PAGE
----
19Jun 2020

Rains, Drains and Automobiles

Brian D’Arcy, independent environmental consultant


Roads and car parks are typically impervious and therefore shed most of the rain which falls on them as runoff, which has to go somewhere.  The traditional (and most expensive) solutions were to provide open grids to collect runoff at points along the road edges or, in a car park sometimes in the centre.  Clearly the impervious surface needs to be laid so that it drains towards the collection points.  The grids of course need to be connected to collector pipes which have to be laid under the surface and connected in turn to larger pipes and sewer systems. The rainfall onto an impervious surface mobilises litter and other debris such as leaves and twigs, as well as pollutants such as traces of oil and sediments.  To prevent the pipes getting blocked, each grid therefore sits on top of a gully pot; a carefully engineered mini silt-trap with a sealed base and a higher-level connection for overflow into the drainage pipe.  Heavy sediment and some of the other material washed off the surfaces will settle out in the trap.  The size of the typical British gully pot is too small to settle out all the pollutants and of course does nothing for oily runoff.

Figure 1.  Car park and road runoff: diffuse pollution is most evident in wet weather.


The gully pots do however, retain a permanent pool of water beneath the level of the outlet pipe.  And that pool becomes a toxic, anaerobic death trap for amphibians and sometimes small mammals which drop into it (figure 2).

Figure 2.  Cleaning out the silt trap reveals dead or dying newts, frogs, toads and other animals amongst the oily saturated leaves and debris[1].  Is more evidence needed of the toxic contribution our conventional drainage contributes to the water environment?


Automobiles are the principal reason why the runoff from roads, driveways and yards is contaminated and therefore requires treatment, not just control of flow rate. Vehicle washing, ad hoc drips and leaks of oil and other chemicals, while usually individually minor, are still likely to add contaminants to local streams unless trapped in the drainage features.  Happily, research funded by SEPA in 2003-4 showed that oil, the most ubiquitous contaminant of urban runoff, decomposes in aerobic soil and degrades when exposed to sunlight when left as films on vegetation.  Therefore passing road or driveway drainage through a grass strip is effective for pollution control if the feature is designed properly.  This is why the excellent grass swale serving the link road from South Kinross up to the Park and Ride is the best treatment option.


From a taxpayer’s perspective, it is also an excellent example of cost-effective technology; no gully pots, grids or pipes.  The entire carriageway drains down from the M90 side into the grassy channel along the other side.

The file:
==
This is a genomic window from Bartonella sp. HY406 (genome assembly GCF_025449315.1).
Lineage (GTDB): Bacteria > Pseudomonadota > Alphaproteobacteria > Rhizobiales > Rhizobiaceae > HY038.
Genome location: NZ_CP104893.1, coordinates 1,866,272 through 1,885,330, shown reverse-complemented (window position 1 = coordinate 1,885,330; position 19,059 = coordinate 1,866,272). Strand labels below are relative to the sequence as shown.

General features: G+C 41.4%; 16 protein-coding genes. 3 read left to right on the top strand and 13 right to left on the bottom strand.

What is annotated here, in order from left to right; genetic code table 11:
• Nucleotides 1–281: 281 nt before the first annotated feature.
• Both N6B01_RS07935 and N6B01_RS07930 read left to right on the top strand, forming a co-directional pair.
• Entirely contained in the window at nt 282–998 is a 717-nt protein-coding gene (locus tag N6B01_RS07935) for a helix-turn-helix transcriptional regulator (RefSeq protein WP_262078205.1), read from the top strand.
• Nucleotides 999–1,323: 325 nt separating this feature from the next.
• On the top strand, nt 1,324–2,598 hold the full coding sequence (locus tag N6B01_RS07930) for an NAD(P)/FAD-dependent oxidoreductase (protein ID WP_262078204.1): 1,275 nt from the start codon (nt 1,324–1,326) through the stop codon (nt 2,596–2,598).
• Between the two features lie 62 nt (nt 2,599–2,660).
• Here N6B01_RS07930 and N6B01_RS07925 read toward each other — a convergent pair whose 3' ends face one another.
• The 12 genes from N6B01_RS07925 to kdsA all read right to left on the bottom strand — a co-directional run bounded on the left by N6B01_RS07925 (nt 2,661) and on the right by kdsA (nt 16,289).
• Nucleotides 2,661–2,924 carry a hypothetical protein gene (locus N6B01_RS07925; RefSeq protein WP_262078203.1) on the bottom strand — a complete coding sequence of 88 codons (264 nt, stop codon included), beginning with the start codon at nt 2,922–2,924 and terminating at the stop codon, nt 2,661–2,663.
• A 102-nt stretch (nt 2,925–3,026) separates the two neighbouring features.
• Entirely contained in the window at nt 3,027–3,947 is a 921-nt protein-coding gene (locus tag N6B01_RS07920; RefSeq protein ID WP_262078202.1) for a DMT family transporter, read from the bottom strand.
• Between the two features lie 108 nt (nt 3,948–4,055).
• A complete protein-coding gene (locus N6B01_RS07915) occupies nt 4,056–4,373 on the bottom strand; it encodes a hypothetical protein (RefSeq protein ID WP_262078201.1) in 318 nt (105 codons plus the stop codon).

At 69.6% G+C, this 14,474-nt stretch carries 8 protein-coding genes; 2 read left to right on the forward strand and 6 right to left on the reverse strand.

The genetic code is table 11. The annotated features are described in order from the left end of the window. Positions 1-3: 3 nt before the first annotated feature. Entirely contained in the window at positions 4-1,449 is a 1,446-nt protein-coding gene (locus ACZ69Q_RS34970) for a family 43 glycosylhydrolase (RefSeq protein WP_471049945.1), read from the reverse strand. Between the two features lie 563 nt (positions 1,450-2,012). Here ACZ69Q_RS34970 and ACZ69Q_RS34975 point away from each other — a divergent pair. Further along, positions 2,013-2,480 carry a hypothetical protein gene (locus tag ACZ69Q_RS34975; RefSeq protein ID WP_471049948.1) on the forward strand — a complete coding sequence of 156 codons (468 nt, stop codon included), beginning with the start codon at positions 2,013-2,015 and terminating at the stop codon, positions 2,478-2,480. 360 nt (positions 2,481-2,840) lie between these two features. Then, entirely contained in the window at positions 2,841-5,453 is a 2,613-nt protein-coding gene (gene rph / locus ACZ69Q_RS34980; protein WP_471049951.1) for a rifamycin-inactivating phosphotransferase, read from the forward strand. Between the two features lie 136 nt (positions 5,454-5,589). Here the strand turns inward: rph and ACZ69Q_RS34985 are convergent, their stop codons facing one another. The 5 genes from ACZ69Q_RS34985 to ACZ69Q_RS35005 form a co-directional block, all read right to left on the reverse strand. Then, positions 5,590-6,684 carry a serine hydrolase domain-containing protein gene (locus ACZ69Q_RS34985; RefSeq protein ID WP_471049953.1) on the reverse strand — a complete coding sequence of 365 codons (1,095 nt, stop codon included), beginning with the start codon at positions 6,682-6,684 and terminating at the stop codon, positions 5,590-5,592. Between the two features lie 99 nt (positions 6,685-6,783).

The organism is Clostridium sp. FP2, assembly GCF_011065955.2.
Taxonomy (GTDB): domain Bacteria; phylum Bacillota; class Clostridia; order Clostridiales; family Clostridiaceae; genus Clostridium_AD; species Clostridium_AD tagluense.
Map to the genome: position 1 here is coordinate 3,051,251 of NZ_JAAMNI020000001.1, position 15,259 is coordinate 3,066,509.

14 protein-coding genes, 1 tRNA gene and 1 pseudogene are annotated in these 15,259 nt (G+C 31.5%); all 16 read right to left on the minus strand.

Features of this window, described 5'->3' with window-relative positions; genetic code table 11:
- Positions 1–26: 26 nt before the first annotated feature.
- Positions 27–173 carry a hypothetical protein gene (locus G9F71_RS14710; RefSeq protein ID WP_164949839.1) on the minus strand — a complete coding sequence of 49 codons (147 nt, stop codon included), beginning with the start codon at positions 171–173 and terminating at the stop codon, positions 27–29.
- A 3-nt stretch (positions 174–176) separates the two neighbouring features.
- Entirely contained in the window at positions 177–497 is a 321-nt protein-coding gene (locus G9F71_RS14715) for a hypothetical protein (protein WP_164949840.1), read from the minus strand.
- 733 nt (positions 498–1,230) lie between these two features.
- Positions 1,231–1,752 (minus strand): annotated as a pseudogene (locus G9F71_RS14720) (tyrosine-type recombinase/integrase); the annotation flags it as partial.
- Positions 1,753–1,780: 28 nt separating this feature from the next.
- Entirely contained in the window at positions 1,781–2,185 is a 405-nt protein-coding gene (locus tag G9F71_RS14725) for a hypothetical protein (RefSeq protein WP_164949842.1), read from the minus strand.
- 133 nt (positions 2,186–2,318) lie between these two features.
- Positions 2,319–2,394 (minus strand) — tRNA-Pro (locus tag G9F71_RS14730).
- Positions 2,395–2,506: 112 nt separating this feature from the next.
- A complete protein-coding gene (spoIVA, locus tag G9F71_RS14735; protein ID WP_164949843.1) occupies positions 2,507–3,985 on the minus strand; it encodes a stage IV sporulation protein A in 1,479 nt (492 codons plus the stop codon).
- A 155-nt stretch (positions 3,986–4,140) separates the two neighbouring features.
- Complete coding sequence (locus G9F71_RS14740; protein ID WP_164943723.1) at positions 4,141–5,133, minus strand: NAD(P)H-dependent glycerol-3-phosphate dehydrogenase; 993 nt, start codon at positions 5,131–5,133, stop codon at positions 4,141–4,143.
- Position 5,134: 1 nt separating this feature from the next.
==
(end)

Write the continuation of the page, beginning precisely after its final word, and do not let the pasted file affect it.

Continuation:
Figure 3.  The grass swale on the link road, West Kinross

In the West Kinross example (figure 3) the treated runoff from the swale, passes through a constructed wetland for ‘polishing’ to create good river quality before discharge.  The two-stage pools there are a small wildlife haven; snipe and mallard are frequent visitors, as well as breeding frogs, and in spring and summer a profusion of wild flowers.

Figure 4.  The wetlands serving the swale drainage West Kinross, with greater reedmace which stand proud through the autumn winter, and spring flowers adding colour earlier in the year, as frogs spawn in the safety of the pools.

The West Kinross drainage features are exemplars and form the basis of proposals for a Kinross Raingardens Trail.  Good things are possible for new developments.


Don’t be an urban creep


What about existing car parks?  The place where the rainfall can safely pond and slowly seep away, is not the surface of most existing car parks, but the green margins around it.  There is a lot of scope for building that opportunity into plans to up-grade existing car parks.


What no-one should be doing is adding drainage pipes, grids and gullies to existing unmade ground.  That would be a serious example of ‘urban creep’ – when an area with no conventional drainage or connection to the sewers, is converted to an impervious one with direct connection to the drainage system, with all the implications for adding to flood risks and pollution.


There are plans currently under consideration to up-grade the car parking area serving the Boathouse-Kinross Pier; let’s ensure that it will be another exemplar for best practice, right alongside the National Nature Reserve which gives Kinross its principal feature:  Loch Leven.


BJ D’Arcy, independent environmental consultant


[1] See blog ‘Gruesome gully pots’

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